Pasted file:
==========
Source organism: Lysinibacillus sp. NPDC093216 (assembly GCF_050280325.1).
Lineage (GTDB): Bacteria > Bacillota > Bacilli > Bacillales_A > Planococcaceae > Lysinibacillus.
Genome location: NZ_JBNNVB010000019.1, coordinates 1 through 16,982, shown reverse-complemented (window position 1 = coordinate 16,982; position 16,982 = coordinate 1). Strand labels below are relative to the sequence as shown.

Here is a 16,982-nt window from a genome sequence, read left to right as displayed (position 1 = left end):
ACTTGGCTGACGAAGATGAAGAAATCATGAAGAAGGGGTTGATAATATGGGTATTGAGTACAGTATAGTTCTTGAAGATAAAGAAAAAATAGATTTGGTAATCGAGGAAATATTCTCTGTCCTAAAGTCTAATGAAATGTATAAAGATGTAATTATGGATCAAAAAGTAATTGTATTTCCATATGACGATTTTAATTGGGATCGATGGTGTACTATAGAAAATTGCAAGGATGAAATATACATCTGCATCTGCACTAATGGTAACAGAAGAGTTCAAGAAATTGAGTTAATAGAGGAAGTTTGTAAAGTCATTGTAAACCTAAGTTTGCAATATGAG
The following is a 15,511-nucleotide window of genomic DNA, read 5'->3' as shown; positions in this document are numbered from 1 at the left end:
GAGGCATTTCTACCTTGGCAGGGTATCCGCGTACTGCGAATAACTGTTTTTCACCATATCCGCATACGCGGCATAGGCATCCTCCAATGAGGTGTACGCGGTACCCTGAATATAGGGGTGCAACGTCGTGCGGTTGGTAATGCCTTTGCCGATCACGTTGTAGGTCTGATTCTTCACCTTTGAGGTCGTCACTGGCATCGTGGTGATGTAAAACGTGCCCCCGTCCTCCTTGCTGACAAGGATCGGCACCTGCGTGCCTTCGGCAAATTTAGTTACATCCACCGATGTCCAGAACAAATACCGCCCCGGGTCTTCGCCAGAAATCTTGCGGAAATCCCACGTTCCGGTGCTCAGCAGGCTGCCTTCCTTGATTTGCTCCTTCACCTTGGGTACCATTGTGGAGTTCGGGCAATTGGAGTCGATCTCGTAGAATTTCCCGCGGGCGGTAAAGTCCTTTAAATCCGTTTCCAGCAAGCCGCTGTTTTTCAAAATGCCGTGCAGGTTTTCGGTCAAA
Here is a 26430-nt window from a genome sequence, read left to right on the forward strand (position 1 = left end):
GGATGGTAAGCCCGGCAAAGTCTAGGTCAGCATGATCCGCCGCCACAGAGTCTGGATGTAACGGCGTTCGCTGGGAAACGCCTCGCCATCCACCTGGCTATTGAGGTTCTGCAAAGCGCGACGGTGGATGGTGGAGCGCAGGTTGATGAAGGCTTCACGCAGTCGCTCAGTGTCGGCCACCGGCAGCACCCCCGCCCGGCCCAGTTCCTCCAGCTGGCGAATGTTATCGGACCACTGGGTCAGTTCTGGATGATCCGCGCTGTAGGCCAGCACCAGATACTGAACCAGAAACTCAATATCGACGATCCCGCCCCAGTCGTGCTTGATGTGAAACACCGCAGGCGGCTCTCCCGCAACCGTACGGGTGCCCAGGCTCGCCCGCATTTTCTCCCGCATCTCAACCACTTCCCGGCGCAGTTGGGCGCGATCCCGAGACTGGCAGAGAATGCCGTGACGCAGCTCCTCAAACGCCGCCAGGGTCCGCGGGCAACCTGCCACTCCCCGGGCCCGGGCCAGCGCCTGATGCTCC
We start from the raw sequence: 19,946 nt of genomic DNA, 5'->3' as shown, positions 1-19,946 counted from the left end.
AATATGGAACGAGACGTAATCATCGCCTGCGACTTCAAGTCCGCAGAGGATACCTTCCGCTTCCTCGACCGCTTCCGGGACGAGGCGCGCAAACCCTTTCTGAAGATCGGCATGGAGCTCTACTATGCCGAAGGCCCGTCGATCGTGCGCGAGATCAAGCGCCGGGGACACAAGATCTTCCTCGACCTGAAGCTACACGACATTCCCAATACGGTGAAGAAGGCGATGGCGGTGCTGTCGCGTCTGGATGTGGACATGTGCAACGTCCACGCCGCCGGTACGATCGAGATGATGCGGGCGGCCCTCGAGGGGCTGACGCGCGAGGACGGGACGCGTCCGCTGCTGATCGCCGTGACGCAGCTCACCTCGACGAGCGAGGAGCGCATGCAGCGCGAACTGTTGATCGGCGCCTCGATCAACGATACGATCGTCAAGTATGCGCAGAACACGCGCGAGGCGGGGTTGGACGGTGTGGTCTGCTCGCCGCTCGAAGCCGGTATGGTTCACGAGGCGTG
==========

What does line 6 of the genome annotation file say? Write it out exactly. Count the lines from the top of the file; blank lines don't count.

The following is a 15,511-nucleotide window of genomic DNA, read 5'->3' as shown; positions in this document are numbered from 1 at the left end: